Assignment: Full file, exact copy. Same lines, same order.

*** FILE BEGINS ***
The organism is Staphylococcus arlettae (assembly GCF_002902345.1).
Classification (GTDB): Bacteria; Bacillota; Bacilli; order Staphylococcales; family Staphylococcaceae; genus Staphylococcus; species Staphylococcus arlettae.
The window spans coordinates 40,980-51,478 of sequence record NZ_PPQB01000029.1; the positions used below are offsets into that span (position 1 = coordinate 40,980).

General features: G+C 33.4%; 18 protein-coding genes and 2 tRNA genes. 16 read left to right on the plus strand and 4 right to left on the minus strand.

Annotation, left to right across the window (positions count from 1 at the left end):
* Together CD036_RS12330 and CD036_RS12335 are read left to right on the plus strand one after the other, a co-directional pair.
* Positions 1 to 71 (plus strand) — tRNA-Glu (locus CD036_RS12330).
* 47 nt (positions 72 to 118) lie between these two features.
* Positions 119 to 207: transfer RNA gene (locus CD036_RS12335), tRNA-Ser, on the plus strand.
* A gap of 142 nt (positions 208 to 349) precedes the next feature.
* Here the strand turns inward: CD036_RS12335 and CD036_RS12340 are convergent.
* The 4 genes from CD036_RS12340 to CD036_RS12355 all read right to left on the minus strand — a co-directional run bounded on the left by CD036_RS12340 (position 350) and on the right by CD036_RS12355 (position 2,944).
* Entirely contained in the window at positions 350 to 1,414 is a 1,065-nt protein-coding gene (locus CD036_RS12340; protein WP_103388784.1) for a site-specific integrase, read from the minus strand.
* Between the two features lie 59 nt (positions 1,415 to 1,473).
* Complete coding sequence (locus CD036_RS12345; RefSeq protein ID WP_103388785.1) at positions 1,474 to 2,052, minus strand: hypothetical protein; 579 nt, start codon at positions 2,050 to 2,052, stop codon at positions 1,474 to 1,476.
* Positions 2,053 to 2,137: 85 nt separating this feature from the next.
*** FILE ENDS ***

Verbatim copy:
The organism is Staphylococcus arlettae (assembly GCF_002902345.1).
Classification (GTDB): Bacteria; Bacillota; Bacilli; order Staphylococcales; family Staphylococcaceae; genus Staphylococcus; species Staphylococcus arlettae.
The window spans coordinates 40,980-51,478 of sequence record NZ_PPQB01000029.1; the positions used below are offsets into that span (position 1 = coordinate 40,980).

General features: G+C 33.4%; 18 protein-coding genes and 2 tRNA genes. 16 read left to right on the plus strand and 4 right to left on the minus strand.

Annotation, left to right across the window (positions count from 1 at the left end):
* Together CD036_RS12330 and CD036_RS12335 are read left to right on the plus strand one after the other, a co-directional pair.
* Positions 1 to 71 (plus strand) — tRNA-Glu (locus CD036_RS12330).
* 47 nt (positions 72 to 118) lie between these two features.
* Positions 119 to 207: transfer RNA gene (locus CD036_RS12335), tRNA-Ser, on the plus strand.
* A gap of 142 nt (positions 208 to 349) precedes the next feature.
* Here the strand turns inward: CD036_RS12335 and CD036_RS12340 are convergent.
* The 4 genes from CD036_RS12340 to CD036_RS12355 all read right to left on the minus strand — a co-directional run bounded on the left by CD036_RS12340 (position 350) and on the right by CD036_RS12355 (position 2,944).
* Entirely contained in the window at positions 350 to 1,414 is a 1,065-nt protein-coding gene (locus CD036_RS12340; protein WP_103388784.1) for a site-specific integrase, read from the minus strand.
* Between the two features lie 59 nt (positions 1,415 to 1,473).
* Complete coding sequence (locus CD036_RS12345; RefSeq protein ID WP_103388785.1) at positions 1,474 to 2,052, minus strand: hypothetical protein; 579 nt, start codon at positions 2,050 to 2,052, stop codon at positions 1,474 to 1,476.
* Positions 2,053 to 2,137: 85 nt separating this feature from the next.